L’Initiative Dallaire s’efforcera de favoriser l’apprentissage et les échanges, tout en fournissant de la formation et de l’assistance technique, selon que de besoin, afin d’élaborer des stratégies de protection de l’enfance et des mécanismes communautaires pratiques de consolidation de la paix au Soudan du Sud au lendemain du lancement officiel des activités le 1er avril 2018. Ce projet, qui durera trois années, s’achèvera officiellement en 2021.

###

Pour toute demande presse, merci de communiquer avec :

Josh Boyter

Directeur des communications, La Roméo Dallaire Child Soldiers Initiative

[email protected]

1 902 494 2392 (bureau)

1 902 489. 6767 (cellulaire)

À propos de la Roméo Dallaire Child Soldiers Initiative

Basée à l’Université Dalhousie à Halifax, en Nouvelle-Écosse, au Canada, l’Initiative Dallaire est reconnue comme étant le seul organisme au monde qui s’appuie sur une approche axée à la fois sur la prévention et le secteur de la sécurité pour s’attaquer au crime contre l’humanité que constitue le phénomène d’utilisation d’enfants soldats. Fondée par le lieutenant-général à la retraite et célèbre humanitaire Roméo Dallaire, la Roméo Dallaire Child Soldiers Initiative est un chef de file qui s’engage à éliminer l’utilisation et le recrutement d’enfants soldats partout dans le monde, à travers des recherches révolutionnaires, des activités de plaidoyer et la formation des intervenants du secteur de la sécurité.

Au sujet du projet

La crise en cours au Soudan du Sud a donné lieu à une utilisation massive et généralisée d’enfants soldats par toutes les parties au conflit, une situation qui a valu à ce pays d’être accusé de violations graves commises à l’encontre d’enfants dans le rapport de 2016 du secrétaire général de l’ONU sur le sort des enfants en temps de conflit armé. En 2016, les Nations Unies ont confirmé 169 cas de recrutement et d’utilisation qui ont touché au moins 1 022 enfants, 61 % ayant été attribués à l’APLS (574) et aux autres forces de sécurité gouvernementales (50). Des enfants ont également été recrutés et utilisés par l’Armée populaire de libération du Soudan dans l’opposition (115), l’Armée populaire de libération du Soudan dans l’opposition alliée à Taban Deng Gai (207), et plusieurs autres groupes d’opposition.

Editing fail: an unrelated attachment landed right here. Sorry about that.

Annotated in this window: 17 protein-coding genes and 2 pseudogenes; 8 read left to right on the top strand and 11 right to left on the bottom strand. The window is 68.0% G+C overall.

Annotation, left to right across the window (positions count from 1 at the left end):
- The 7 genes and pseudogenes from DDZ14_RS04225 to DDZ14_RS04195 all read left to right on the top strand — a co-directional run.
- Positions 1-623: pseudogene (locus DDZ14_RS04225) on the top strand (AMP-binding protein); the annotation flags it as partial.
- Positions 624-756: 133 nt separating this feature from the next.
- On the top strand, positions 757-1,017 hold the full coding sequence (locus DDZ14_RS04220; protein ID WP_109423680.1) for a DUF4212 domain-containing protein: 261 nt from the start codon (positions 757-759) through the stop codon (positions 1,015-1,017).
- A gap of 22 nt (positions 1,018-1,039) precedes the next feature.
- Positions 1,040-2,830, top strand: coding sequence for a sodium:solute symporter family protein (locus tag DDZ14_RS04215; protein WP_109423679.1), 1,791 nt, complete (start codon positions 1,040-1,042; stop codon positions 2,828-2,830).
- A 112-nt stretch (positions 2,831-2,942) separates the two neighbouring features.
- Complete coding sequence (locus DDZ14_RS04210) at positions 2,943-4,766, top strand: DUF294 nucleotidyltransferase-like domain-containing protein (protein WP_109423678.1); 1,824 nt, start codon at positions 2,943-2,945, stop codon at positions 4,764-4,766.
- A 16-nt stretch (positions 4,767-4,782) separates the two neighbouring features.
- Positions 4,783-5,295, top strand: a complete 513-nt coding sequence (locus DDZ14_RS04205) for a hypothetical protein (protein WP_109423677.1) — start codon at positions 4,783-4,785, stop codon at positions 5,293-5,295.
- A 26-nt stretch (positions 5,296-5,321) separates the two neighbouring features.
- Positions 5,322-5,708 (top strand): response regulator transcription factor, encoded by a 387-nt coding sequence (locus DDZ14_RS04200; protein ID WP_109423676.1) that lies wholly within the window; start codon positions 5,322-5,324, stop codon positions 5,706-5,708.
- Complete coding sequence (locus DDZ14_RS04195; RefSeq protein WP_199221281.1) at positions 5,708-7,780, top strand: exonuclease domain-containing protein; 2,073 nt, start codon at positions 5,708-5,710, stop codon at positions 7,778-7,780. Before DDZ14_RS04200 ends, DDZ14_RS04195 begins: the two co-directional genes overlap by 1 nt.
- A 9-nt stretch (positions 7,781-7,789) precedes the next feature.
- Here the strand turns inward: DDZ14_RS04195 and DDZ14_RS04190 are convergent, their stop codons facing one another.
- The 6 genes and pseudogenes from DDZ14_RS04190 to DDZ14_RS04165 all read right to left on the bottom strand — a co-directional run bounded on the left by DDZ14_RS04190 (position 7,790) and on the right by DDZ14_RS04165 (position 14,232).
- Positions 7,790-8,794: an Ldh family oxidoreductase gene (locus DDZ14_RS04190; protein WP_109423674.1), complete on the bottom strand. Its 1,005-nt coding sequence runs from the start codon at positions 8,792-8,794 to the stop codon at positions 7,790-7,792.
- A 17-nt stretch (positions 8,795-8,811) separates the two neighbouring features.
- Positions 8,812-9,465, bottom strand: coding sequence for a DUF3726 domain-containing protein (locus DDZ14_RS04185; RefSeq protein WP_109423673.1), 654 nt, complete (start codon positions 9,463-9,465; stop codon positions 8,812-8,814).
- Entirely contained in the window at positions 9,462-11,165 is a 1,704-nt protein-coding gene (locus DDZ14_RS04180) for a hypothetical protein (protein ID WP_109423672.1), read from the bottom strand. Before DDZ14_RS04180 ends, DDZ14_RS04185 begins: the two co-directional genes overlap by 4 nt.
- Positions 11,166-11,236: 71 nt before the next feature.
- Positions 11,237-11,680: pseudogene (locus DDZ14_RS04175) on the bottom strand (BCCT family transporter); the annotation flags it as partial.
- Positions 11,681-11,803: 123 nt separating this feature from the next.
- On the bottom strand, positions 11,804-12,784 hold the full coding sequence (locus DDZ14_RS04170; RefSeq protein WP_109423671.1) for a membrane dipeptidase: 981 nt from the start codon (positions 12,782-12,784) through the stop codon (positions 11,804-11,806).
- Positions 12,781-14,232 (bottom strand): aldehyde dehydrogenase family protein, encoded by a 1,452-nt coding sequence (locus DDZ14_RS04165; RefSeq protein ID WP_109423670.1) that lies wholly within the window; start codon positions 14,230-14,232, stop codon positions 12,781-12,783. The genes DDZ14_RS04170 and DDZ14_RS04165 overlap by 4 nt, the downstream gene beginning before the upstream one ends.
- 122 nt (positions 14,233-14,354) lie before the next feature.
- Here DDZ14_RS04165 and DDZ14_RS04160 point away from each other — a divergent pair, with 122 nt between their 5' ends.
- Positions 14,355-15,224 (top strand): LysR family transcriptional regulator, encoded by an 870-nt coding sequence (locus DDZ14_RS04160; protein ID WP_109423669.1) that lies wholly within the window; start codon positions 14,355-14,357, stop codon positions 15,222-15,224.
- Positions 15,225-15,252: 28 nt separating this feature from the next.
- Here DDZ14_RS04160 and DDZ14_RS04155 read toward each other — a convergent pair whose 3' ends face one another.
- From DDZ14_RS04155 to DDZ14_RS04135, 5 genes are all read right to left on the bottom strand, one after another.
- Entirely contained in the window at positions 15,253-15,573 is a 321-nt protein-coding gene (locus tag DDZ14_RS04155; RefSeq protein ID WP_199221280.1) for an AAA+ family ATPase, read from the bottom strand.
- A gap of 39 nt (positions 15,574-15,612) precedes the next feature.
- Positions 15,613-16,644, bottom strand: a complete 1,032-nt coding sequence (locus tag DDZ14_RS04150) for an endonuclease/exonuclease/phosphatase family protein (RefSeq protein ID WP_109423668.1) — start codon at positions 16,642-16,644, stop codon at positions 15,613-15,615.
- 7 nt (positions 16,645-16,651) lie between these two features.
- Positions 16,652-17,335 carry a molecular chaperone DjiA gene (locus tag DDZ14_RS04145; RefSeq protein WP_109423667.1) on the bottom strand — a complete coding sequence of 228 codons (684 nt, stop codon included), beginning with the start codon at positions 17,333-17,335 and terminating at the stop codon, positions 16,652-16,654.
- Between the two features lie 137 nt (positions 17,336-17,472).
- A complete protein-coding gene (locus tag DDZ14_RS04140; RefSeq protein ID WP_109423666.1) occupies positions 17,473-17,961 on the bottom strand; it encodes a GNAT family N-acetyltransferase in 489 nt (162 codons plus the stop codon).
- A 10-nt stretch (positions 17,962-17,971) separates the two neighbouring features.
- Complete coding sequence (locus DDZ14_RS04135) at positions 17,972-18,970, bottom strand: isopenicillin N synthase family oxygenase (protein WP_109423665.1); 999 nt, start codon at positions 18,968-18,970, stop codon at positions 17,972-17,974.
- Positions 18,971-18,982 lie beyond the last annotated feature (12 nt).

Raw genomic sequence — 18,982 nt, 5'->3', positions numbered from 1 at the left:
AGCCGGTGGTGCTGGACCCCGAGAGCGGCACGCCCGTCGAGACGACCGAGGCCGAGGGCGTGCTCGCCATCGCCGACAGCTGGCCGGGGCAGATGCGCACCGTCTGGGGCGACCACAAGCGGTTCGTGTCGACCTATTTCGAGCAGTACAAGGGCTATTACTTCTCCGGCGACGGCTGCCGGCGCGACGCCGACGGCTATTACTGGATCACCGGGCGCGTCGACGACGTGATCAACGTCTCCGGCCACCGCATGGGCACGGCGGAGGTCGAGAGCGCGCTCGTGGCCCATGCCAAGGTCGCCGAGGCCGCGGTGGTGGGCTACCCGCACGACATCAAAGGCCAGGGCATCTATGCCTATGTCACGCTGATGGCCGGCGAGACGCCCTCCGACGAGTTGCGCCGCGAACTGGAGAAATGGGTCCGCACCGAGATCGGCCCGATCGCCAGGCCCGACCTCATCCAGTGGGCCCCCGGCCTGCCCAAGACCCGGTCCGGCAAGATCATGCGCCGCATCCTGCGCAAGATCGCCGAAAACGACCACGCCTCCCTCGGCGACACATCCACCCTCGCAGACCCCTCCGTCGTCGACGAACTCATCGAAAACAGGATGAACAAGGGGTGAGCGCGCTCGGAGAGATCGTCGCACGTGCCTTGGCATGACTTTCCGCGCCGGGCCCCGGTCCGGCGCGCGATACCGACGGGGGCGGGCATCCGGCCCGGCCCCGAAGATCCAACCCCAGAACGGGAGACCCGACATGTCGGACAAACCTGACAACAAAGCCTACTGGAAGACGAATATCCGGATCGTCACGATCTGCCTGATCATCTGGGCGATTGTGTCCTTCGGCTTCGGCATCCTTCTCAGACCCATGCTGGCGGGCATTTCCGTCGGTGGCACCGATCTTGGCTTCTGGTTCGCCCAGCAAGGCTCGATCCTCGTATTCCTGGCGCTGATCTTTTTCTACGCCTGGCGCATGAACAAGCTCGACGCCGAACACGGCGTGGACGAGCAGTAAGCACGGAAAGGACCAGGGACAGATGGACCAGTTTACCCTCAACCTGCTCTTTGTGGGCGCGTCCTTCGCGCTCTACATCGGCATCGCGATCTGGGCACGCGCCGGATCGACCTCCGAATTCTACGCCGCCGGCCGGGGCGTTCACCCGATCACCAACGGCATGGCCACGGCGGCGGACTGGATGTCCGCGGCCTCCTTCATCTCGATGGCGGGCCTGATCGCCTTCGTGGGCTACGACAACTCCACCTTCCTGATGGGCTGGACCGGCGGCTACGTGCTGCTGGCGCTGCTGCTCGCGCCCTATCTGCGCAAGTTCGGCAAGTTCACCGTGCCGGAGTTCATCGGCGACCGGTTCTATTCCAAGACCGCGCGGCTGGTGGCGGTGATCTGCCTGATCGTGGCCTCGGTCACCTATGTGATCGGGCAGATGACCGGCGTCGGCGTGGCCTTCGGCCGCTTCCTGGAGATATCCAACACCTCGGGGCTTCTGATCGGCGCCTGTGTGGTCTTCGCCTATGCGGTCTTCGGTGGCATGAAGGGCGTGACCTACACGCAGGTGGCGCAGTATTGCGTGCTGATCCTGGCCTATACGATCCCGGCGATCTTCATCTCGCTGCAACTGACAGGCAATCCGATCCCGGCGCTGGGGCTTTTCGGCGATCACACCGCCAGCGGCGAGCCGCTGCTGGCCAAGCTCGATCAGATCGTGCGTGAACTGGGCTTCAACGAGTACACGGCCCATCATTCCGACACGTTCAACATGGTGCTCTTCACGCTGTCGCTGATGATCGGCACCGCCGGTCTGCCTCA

En posant le problème comme étant une priorité particulière pour les intervenants du secteur de la sécurité, l’Initiative Dallaire entend renforcer les capacités des personnes engagées dans les opérations de paix au Soudan du Sud en vue d’améliorer les politiques et les stratégies destinées à prévenir le recrutement et l’utilisation d’enfants soldats.

Dans l’ensemble, le projet vise à protéger des garçons et des filles du Soudan du Sud par le biais de l’élimination progressive du recrutement et de l’utilisation d’enfants soldats en soutenant l’APLS, la MINUSS, ainsi que des organismes internationaux et communautaires à travers les axes ci-dessous :

  • Le renforcement des capacités des intervenants du secteur de la sécurité en vue de prévenir le recrutement et l’utilisation de filles et de garçons comme soldats.
  • L’intégration de la prévention du recrutement et de l’utilisation d’enfants soldats dans le processus global de rétablissement de la paix au Soudan du Sud.
  • Le renforcement des stratégies de protection de l’enfance par la société civile et les communautés en vue de prévenir le recrutement comme enfants soldats des garçons et des filles à risque.